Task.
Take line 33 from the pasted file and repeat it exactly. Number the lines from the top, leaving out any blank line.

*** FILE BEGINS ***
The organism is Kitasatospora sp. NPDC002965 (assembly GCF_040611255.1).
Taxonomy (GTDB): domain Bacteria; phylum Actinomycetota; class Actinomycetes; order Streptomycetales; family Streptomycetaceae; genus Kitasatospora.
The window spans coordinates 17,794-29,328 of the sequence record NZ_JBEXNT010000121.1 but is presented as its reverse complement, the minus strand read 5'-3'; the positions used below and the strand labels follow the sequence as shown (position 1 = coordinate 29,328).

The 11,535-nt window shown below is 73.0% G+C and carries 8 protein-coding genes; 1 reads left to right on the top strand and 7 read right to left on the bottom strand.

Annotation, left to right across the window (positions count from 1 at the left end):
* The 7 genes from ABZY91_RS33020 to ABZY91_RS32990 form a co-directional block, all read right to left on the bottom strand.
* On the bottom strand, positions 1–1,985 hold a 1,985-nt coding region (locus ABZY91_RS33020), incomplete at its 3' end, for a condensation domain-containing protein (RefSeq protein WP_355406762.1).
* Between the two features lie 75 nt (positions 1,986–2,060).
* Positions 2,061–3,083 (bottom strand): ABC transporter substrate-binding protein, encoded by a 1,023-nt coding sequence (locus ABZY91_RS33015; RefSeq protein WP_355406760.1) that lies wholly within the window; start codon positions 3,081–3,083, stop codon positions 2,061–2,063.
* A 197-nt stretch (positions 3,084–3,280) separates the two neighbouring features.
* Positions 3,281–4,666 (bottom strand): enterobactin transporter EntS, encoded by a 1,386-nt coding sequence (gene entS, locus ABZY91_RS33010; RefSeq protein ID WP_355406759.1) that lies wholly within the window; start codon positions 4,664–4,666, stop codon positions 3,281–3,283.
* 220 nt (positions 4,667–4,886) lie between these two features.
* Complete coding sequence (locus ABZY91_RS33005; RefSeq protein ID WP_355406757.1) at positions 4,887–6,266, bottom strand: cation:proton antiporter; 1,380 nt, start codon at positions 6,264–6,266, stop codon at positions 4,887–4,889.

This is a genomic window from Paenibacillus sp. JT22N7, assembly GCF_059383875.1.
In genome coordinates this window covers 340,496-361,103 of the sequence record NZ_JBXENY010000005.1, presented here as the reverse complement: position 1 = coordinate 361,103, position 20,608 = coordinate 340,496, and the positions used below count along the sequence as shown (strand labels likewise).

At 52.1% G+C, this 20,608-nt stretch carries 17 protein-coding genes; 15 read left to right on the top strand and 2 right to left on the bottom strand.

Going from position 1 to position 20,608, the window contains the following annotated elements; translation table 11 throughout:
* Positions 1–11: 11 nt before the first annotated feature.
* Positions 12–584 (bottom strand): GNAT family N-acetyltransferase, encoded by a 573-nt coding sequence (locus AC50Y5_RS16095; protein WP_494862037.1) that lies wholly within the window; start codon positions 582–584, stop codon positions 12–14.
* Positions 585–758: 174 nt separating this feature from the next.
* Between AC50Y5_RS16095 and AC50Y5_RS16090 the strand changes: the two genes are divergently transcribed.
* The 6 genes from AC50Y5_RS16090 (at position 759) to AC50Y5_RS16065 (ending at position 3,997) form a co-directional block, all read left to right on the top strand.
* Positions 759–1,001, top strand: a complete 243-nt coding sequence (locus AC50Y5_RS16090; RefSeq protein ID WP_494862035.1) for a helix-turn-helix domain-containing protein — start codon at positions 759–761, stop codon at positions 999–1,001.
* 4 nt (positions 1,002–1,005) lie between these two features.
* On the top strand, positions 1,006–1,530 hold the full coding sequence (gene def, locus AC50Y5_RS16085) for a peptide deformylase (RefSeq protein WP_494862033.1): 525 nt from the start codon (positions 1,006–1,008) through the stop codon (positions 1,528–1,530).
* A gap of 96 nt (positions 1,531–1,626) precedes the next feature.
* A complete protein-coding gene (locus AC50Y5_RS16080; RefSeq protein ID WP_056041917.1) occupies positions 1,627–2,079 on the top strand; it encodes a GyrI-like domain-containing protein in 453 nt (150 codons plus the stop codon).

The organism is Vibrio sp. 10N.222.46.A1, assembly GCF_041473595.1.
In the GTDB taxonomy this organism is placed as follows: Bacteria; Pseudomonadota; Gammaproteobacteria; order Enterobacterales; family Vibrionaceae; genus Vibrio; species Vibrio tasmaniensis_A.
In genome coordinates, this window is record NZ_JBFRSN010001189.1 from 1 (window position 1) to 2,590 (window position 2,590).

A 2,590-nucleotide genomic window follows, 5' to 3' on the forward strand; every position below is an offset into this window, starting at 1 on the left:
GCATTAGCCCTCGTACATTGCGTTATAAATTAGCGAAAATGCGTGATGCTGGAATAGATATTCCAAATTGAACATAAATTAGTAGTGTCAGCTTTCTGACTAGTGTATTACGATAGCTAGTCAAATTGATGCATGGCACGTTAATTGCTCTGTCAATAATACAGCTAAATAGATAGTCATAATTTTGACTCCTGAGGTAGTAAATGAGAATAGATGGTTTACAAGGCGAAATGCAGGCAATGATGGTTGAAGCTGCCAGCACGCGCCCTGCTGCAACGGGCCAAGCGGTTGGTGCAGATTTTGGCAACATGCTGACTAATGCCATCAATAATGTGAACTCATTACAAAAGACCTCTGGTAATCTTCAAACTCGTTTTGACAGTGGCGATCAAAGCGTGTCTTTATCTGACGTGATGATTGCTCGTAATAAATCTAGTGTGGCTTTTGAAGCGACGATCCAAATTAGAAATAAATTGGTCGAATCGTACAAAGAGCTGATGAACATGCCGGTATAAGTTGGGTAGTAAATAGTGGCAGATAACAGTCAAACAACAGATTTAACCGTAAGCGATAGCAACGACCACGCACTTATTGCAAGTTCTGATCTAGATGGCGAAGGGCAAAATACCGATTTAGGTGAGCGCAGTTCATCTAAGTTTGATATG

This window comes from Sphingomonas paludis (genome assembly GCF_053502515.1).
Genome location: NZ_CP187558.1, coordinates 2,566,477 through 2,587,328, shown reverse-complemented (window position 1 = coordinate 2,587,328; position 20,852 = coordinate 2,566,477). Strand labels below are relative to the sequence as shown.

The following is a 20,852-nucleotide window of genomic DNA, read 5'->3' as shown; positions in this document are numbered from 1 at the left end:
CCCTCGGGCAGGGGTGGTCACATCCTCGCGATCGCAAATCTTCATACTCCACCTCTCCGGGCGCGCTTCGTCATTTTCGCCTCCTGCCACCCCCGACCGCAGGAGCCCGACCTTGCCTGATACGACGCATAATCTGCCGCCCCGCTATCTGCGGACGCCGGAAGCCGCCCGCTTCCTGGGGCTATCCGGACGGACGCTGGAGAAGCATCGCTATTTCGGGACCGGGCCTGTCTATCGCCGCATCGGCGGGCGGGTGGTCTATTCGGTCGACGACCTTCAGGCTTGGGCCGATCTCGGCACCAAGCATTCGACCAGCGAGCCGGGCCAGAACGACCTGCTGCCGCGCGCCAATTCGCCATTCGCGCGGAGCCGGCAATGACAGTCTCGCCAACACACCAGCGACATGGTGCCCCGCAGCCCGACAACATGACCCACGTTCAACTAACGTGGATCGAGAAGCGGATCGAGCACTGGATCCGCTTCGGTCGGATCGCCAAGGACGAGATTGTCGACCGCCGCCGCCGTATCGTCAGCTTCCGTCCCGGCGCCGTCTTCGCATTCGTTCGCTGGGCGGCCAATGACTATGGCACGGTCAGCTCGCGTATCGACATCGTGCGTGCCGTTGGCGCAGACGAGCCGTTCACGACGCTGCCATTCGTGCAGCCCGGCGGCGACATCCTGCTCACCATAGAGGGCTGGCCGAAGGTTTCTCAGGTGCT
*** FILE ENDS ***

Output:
This window comes from Sphingomonas paludis (genome assembly GCF_053502515.1).